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Fit to Print

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I arrived late to books. As a kid, I liked Dr. Seuss and Where the Wild Things Are, but I preferred math and science. In middle school, when Pizza Hut's Book It! program enticed kids to read in exchange for pizza, I found ways around the system. In high school, I spent hours digging through my stepfather's LPs or perched in front of a Gateway, learning DOS and BBS. I liked writing code more than writing term papers.

During my senior year, though, The Catcher in the Rye caught me, as it does a lot of young guys in small towns. Suddenly, I loved books, evidenced in part by the forty-eight different versions of Catcher I now own. In college, I devoured ten-pound volumes about the history of modern architecture, material studies, and design theory. Later, in London, during daily ninety-minute bus commutes, I sped through Marshall McLuhan media theory, J.G. Ballard novels, and Dutch design monographs.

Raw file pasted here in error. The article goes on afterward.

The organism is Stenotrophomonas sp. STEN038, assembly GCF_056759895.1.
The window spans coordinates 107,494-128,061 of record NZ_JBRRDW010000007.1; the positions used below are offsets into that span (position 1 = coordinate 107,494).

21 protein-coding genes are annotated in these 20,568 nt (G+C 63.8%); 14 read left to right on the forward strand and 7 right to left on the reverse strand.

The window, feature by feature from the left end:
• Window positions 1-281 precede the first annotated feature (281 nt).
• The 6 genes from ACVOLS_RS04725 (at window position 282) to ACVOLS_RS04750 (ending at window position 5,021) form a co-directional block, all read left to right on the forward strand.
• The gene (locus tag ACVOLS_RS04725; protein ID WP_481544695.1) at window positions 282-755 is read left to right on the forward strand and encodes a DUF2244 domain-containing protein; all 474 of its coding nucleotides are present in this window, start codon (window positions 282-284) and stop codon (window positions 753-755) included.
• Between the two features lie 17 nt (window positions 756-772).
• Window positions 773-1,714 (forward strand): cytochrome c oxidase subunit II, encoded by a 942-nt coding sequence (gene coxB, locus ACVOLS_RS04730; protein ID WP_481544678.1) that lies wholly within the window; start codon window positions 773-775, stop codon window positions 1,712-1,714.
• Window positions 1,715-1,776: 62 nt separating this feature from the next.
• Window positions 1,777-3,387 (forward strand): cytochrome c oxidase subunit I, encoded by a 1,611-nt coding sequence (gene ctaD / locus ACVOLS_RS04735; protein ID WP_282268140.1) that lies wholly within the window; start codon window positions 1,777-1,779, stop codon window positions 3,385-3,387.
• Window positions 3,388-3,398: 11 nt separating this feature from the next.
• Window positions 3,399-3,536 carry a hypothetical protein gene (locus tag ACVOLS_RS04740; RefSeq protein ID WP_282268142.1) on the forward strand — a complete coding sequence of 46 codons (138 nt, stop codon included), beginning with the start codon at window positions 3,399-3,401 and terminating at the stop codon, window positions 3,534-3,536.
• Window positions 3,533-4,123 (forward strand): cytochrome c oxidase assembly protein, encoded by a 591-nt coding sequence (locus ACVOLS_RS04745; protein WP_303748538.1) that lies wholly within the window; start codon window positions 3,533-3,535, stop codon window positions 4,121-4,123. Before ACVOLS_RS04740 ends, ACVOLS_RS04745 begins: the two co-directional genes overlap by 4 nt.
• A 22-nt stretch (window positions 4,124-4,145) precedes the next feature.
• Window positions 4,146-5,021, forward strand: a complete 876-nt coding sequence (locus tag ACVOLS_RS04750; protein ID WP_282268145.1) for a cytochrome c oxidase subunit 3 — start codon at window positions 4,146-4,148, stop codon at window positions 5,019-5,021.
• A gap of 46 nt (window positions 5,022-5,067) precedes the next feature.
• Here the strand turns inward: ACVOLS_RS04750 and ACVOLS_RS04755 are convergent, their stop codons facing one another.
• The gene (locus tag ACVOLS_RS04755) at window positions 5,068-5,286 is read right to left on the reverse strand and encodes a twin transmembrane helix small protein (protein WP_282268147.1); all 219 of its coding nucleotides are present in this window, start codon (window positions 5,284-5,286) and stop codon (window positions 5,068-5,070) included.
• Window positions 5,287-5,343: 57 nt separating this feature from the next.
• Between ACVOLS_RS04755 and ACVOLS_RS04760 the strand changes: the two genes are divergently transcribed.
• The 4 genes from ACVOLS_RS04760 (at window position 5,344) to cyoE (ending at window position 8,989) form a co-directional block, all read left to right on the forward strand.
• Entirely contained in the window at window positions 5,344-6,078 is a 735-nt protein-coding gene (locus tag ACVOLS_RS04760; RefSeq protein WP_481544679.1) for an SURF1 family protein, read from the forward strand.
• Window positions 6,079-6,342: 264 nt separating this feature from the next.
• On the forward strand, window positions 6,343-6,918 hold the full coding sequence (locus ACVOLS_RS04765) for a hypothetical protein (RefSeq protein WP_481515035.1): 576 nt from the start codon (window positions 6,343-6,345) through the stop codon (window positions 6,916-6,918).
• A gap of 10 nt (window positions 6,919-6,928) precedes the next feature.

Eventually, I began wondering if I could write a book of my own. My children would be so proud, I told myself; I could be the cool dad with his name on the family shelves. These lofty thoughts paralleled the time my first Front Porch article appeared in the INDY in 2009. I was writing about being a stay-at-home-dad. I fell into the rhythm of writing an almost-monthly dispatch for five years. I found inspiration all around—in my city, my kids, my family, and in dads with similar roles.

Did these belong in some single volume, I wondered? I wrote Neal Pollack—author of Alternadad, one of my favorite books about being a dad—for advice. "Treat it like the epic story that it is," he said, "a narrative with a beginning, middle, and at least a stopping point, if not an actual end."

He was right: These pieces announce the birth of my son, Oliver, and the birth of my daughter, Eleanor, three years later. They dig into the emotional woes of having a child diagnosed with cancer and expose the joys of watching World Cup matches, starting grad school, and teaching children to ride bikes and bowl.

I pulled the articles together, named them Dad, Inc., and gave the book—my name on the spine and all—to my wife, Stacy, for Christmas. The ending, turns out, is a new beginning: My son is in first grade, my daughter in day care. I have a new job and am no longer a stay-at-home dad. Even Front Porch has a new name.

No, the book won't be sold in stores, but it means more to me than any code I could ever write.

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